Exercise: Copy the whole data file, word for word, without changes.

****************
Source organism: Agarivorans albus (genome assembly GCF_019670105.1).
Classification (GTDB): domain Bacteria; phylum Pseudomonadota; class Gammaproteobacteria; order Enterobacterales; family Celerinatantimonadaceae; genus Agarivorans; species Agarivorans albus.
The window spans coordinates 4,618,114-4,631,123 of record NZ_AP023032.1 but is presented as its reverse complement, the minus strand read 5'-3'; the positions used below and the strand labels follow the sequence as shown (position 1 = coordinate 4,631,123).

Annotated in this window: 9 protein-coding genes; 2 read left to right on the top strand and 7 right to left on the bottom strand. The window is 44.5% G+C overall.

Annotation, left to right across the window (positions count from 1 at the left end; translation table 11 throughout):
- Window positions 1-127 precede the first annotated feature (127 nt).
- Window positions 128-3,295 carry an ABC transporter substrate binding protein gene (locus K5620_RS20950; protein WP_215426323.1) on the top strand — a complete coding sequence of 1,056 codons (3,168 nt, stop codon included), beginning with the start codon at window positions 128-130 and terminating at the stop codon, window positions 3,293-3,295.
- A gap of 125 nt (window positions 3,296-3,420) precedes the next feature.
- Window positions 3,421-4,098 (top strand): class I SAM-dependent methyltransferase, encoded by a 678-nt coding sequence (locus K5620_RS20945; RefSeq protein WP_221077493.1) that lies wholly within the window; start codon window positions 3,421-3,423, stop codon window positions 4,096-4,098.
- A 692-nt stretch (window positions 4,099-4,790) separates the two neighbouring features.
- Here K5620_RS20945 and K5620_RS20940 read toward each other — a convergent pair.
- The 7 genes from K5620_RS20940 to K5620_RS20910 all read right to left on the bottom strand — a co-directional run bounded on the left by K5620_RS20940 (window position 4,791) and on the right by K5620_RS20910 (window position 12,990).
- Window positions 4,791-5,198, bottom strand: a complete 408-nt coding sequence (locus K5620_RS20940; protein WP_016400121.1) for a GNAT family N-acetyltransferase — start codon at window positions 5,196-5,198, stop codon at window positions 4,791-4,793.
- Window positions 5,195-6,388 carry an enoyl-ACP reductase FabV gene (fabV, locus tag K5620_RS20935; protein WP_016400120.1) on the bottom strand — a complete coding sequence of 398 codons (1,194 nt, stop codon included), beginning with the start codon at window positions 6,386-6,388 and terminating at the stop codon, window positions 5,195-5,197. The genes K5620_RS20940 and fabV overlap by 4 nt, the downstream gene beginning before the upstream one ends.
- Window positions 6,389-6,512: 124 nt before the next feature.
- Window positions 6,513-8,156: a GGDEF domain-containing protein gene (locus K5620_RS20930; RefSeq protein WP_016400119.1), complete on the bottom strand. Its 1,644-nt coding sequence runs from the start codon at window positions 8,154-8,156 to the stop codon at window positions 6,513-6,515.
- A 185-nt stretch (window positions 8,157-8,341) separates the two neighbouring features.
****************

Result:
Source organism: Agarivorans albus (genome assembly GCF_019670105.1).
Classification (GTDB): domain Bacteria; phylum Pseudomonadota; class Gammaproteobacteria; order Enterobacterales; family Celerinatantimonadaceae; genus Agarivorans; species Agarivorans albus.
The window spans coordinates 4,618,114-4,631,123 of record NZ_AP023032.1 but is presented as its reverse complement, the minus strand read 5'-3'; the positions used below and the strand labels follow the sequence as shown (position 1 = coordinate 4,631,123).

Annotated in this window: 9 protein-coding genes; 2 read left to right on the top strand and 7 right to left on the bottom strand. The window is 44.5% G+C overall.

Annotation, left to right across the window (positions count from 1 at the left end; translation table 11 throughout):
- Window positions 1-127 precede the first annotated feature (127 nt).
- Window positions 128-3,295 carry an ABC transporter substrate binding protein gene (locus K5620_RS20950; protein WP_215426323.1) on the top strand — a complete coding sequence of 1,056 codons (3,168 nt, stop codon included), beginning with the start codon at window positions 128-130 and terminating at the stop codon, window positions 3,293-3,295.
- A gap of 125 nt (window positions 3,296-3,420) precedes the next feature.
- Window positions 3,421-4,098 (top strand): class I SAM-dependent methyltransferase, encoded by a 678-nt coding sequence (locus K5620_RS20945; RefSeq protein WP_221077493.1) that lies wholly within the window; start codon window positions 3,421-3,423, stop codon window positions 4,096-4,098.
- A 692-nt stretch (window positions 4,099-4,790) separates the two neighbouring features.
- Here K5620_RS20945 and K5620_RS20940 read toward each other — a convergent pair.
- The 7 genes from K5620_RS20940 to K5620_RS20910 all read right to left on the bottom strand — a co-directional run bounded on the left by K5620_RS20940 (window position 4,791) and on the right by K5620_RS20910 (window position 12,990).
- Window positions 4,791-5,198, bottom strand: a complete 408-nt coding sequence (locus K5620_RS20940; protein WP_016400121.1) for a GNAT family N-acetyltransferase — start codon at window positions 5,196-5,198, stop codon at window positions 4,791-4,793.
- Window positions 5,195-6,388 carry an enoyl-ACP reductase FabV gene (fabV, locus tag K5620_RS20935; protein WP_016400120.1) on the bottom strand — a complete coding sequence of 398 codons (1,194 nt, stop codon included), beginning with the start codon at window positions 6,386-6,388 and terminating at the stop codon, window positions 5,195-5,197. The genes K5620_RS20940 and fabV overlap by 4 nt, the downstream gene beginning before the upstream one ends.
- Window positions 6,389-6,512: 124 nt before the next feature.
- Window positions 6,513-8,156: a GGDEF domain-containing protein gene (locus K5620_RS20930; RefSeq protein WP_016400119.1), complete on the bottom strand. Its 1,644-nt coding sequence runs from the start codon at window positions 8,154-8,156 to the stop codon at window positions 6,513-6,515.
- A 185-nt stretch (window positions 8,157-8,341) separates the two neighbouring features.